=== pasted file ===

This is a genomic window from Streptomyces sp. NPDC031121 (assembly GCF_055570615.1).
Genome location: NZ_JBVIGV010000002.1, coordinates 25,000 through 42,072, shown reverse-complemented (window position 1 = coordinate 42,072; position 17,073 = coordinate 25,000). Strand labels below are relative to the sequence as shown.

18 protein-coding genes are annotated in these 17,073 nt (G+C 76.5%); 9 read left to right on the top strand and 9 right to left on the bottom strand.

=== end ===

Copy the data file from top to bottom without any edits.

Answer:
This is a genomic window from Streptomyces sp. NPDC031121 (assembly GCF_055570615.1).
Genome location: NZ_JBVIGV010000002.1, coordinates 25,000 through 42,072, shown reverse-complemented (window position 1 = coordinate 42,072; position 17,073 = coordinate 25,000). Strand labels below are relative to the sequence as shown.

18 protein-coding genes are annotated in these 17,073 nt (G+C 76.5%); 9 read left to right on the top strand and 9 right to left on the bottom strand.